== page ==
We are proud to feature Laurie Brown, Chief Experience Officer, CHI Franciscan Health as our May “Leader in Donation”
CHI Franciscan Health is a health system serving the Seattle and Tacoma area, including seven full-service hospitals and many other clinics and specialty services. In 2017, CHI Franciscan Health had a total of 22 organ donors resulting in 63 lives saved through transplantation and 61 tissue donors resulting in over 7,500 grafts for transplant.
What does organ and tissue donation mean to you?
I think of it as a gift. Which goes back to when I was a brand new nurse, I actually worked at Sacred Heart in Spokane, and I remember being part of the donation committee. Just thinking about the gift of life, and I think of working in tissue donation as a gift.
Key point: Many healthcare providers see organ and tissue donation as an enormous show of generosity by either the patient or their family and can find this motivating in difficult cases.
Why has your donation program been so successful? What drives you to make donation a priority in your hospitals?
I think donation is successful in our organization due to our leaders and staff at each of our entities. They are really the ones that make this happen. They are passionate about it, and they see the benefit. Truthfully, one of the things we really appreciate are the letters we get back from LifeCenter that gives very nice feedback on the outcomes of the successful donation. We often read those as a reflection at the beginning of a meeting to reinforce donation. I think it’s part of who we are in terms of being in mind, body, and spirit. It’s a comprehensive approach to care. When you’re helping your community there’s that additional benefit, you’re helping a family through a troubling time, an awful time; but then you’re helping someone else in a different way through that same journey. It’s the right thing to do!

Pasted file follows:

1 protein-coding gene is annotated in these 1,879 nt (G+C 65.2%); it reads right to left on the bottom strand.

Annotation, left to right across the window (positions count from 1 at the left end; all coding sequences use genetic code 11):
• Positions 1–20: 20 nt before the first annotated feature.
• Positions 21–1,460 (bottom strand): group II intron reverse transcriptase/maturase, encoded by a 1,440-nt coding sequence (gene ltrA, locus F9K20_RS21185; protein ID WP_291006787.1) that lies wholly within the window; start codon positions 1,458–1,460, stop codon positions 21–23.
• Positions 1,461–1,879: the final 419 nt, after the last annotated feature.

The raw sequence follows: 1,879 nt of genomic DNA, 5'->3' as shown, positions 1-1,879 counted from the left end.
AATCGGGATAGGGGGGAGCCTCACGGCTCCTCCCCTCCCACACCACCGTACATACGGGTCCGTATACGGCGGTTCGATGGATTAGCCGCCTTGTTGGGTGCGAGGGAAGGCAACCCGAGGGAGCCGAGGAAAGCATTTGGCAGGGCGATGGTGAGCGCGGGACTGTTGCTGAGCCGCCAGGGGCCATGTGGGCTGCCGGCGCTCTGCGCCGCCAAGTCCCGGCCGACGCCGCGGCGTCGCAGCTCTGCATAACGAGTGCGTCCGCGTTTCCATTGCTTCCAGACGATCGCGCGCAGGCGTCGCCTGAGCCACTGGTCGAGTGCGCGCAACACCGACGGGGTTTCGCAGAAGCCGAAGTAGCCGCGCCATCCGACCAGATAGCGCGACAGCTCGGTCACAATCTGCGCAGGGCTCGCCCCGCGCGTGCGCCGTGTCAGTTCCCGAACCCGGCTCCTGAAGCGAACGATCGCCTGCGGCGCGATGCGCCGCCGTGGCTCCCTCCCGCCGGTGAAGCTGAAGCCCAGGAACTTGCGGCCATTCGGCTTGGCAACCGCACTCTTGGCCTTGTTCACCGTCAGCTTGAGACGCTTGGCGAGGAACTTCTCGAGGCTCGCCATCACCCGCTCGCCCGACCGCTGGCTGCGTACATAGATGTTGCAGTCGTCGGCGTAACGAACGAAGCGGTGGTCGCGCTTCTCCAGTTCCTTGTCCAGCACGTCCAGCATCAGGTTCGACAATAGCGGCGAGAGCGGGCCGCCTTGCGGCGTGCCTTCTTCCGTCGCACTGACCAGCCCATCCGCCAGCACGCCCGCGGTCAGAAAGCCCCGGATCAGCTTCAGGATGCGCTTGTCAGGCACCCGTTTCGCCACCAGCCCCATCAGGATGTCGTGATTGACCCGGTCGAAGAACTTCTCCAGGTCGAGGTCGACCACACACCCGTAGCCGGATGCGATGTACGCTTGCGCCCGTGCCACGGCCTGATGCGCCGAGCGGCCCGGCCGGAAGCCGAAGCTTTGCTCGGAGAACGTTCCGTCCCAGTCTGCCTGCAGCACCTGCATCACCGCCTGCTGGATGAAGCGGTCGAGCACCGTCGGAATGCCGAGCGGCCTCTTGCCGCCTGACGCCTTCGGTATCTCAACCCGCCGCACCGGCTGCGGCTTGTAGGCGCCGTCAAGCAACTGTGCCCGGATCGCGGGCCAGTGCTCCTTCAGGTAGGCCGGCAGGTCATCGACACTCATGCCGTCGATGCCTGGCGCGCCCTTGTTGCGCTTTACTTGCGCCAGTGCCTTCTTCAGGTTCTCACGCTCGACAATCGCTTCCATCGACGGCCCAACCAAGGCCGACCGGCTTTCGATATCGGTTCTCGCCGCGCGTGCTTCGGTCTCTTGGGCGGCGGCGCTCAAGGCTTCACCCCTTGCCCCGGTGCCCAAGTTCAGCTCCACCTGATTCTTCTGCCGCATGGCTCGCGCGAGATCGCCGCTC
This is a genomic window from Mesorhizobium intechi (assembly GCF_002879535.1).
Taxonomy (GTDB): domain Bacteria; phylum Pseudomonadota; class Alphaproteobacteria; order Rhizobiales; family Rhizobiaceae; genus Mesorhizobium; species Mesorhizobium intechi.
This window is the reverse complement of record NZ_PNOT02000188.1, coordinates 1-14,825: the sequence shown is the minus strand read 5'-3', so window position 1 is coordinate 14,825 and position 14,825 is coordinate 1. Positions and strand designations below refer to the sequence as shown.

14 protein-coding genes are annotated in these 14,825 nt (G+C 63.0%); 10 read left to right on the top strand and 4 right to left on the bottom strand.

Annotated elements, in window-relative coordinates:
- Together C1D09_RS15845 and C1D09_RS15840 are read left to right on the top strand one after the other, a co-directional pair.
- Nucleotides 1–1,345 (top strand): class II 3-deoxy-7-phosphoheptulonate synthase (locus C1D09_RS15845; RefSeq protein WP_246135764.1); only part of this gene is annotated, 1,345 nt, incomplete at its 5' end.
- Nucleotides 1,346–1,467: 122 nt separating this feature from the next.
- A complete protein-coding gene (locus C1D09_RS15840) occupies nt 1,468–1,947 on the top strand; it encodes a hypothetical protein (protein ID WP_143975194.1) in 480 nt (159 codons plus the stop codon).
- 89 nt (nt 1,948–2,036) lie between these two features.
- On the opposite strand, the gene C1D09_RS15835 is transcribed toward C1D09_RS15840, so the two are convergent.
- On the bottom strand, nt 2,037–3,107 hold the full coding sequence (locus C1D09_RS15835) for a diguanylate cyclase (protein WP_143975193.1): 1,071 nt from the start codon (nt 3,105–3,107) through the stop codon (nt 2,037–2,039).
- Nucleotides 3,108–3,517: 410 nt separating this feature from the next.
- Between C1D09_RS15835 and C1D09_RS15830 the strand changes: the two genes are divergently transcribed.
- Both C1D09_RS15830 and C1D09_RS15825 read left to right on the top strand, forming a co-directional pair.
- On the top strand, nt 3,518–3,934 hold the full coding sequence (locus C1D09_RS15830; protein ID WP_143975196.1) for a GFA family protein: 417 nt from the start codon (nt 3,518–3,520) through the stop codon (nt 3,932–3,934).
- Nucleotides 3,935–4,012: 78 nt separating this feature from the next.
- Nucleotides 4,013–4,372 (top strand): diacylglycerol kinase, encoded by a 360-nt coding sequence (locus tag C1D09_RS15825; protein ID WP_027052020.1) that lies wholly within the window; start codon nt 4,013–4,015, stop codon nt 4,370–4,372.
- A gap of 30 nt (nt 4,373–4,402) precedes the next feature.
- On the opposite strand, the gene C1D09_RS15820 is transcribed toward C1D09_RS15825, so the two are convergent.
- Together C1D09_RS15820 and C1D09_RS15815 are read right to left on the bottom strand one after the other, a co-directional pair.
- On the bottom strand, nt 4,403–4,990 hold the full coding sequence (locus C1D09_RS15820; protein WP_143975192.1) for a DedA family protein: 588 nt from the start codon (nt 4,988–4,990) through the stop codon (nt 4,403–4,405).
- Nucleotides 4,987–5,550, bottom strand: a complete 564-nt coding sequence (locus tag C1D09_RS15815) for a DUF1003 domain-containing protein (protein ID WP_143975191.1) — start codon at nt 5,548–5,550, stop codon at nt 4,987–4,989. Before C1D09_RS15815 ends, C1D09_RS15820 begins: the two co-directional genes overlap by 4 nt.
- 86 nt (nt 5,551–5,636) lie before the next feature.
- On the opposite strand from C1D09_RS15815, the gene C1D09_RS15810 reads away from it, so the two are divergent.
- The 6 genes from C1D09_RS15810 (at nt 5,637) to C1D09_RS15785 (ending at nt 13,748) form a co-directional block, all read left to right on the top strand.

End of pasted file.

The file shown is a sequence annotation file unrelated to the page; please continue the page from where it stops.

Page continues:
Best Practice: Hospitals who find ways to ensure their staff recognizes the benefit of donation to both the donor family and recipients see staff with greater investment in the donation program and its success.
What makes you most proud of working for CHI and why?
A lot of it is the passion our workforce, our employees & our medical staff, have for the mission, which is all about serving our communities. In the south Puget Sound, we cover a wide area; we’ve been caring for all those communities over time; people are passionate about the work they do in serving their community. As an organization we focus on safety, healing and caring for our patients and community, but also on our employees and providers; so, it kind of comes full circle. I find that working for a nonprofit that’s mission-driven is very rewarding.
What is unique about healthcare in your region?
The growing population in the south Puget Sound. It’s an interesting combination of urban and rural areas to serve. I would say from a challenging perspective the rise in patients with mental illness and those with chemical/substance abuse. With the volumes and the lack of resources for those conditions, that continues to be a struggle. We are partnering with MultiCare on opening a behavioral health hospital which will help.
One of the differences in Washington state is being a certificate of need state, we don’t have as many acute care beds per thousand that other parts of the country do. I think that does create some capacity issues, particularly up and down the I-5 corridor, which has been a real challenge, especially during flu season this year.
I would also say that it is gratifying to partner with so many great health systems, providers and organizations in this area. It is very collaborative and I think rather unique to Washington State.
What do you love about living in Tacoma?
I have lived in the South Puget Sound all my life. I love the water, and the mountains. I like that Tacoma is a city, but has kind of a small town feel to it. You are close to larger city activities as well as a short drive to more rural areas.